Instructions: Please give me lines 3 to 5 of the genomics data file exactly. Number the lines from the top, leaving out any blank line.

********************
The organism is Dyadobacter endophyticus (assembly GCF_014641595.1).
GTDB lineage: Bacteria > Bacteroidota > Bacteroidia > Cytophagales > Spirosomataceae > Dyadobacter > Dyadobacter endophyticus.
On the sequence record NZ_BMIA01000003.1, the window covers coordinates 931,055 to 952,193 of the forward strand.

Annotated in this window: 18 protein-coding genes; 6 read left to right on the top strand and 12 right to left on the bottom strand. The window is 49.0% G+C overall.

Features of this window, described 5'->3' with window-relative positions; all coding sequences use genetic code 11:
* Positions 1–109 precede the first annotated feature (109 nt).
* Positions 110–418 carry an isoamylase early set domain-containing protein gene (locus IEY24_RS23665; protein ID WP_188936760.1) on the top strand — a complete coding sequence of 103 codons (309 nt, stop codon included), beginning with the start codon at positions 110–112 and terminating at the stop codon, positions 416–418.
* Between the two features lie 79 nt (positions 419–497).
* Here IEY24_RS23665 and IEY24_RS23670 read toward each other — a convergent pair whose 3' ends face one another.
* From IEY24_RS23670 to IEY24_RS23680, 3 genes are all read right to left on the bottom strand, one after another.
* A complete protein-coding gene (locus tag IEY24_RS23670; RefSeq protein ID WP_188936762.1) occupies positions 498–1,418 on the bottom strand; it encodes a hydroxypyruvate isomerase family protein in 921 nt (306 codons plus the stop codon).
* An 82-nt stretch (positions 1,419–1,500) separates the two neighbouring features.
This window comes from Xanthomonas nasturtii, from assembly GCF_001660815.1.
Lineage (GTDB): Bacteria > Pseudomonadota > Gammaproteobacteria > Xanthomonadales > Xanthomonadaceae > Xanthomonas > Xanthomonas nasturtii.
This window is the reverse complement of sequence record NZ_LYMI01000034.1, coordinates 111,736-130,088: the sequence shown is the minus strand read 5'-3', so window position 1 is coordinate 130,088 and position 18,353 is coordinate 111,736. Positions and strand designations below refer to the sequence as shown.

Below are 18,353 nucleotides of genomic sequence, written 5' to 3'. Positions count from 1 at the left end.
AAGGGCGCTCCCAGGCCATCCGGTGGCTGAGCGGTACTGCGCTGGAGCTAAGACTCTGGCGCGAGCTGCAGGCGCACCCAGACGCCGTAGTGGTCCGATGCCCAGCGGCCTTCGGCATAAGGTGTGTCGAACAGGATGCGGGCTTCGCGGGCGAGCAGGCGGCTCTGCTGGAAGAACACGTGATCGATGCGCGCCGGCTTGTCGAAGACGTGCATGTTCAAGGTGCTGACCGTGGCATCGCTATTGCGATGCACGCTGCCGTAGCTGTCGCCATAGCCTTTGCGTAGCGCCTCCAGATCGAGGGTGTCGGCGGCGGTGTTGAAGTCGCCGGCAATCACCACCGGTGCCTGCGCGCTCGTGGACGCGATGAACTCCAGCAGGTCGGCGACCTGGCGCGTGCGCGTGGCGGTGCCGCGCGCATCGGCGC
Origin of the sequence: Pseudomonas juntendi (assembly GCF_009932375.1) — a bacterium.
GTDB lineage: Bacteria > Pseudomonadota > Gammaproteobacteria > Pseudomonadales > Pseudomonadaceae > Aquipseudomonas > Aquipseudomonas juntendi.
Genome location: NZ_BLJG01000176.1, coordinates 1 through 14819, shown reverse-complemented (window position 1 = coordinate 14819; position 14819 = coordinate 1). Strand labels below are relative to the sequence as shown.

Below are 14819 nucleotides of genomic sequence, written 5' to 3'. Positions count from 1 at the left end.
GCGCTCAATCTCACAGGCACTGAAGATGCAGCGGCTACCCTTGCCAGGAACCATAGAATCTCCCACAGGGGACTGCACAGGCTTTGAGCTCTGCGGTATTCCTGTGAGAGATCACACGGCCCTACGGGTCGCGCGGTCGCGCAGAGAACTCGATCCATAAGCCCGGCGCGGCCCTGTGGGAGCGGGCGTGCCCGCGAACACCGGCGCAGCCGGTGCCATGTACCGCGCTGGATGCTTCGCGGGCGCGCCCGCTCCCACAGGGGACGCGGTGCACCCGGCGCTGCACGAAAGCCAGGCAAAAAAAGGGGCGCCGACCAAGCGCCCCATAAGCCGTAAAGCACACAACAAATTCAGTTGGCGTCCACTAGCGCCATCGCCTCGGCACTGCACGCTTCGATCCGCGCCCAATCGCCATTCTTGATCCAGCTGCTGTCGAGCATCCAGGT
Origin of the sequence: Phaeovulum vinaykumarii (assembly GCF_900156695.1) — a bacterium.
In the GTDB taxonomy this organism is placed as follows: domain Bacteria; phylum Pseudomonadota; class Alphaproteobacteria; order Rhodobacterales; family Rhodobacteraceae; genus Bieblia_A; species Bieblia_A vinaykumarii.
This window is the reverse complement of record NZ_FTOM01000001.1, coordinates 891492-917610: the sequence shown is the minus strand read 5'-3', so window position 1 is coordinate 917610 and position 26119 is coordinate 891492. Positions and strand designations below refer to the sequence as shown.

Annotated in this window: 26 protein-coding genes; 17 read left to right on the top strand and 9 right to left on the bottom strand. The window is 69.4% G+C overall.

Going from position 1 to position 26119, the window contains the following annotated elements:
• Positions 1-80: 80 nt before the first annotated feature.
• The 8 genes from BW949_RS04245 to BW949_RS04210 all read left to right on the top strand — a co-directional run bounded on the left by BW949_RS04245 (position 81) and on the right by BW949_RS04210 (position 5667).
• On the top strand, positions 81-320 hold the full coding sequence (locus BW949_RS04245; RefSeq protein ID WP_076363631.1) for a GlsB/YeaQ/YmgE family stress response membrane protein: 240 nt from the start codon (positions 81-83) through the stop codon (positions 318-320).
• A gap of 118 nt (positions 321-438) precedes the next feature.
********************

On the sequence record NZ_BMIA01000003.1, the window covers coordinates 931,055 to 952,193 of the forward strand.

Annotated in this window: 18 protein-coding genes; 6 read left to right on the top strand and 12 right to left on the bottom strand. The window is 49.0% G+C overall.

Features of this window, described 5'->3' with window-relative positions; all coding sequences use genetic code 11: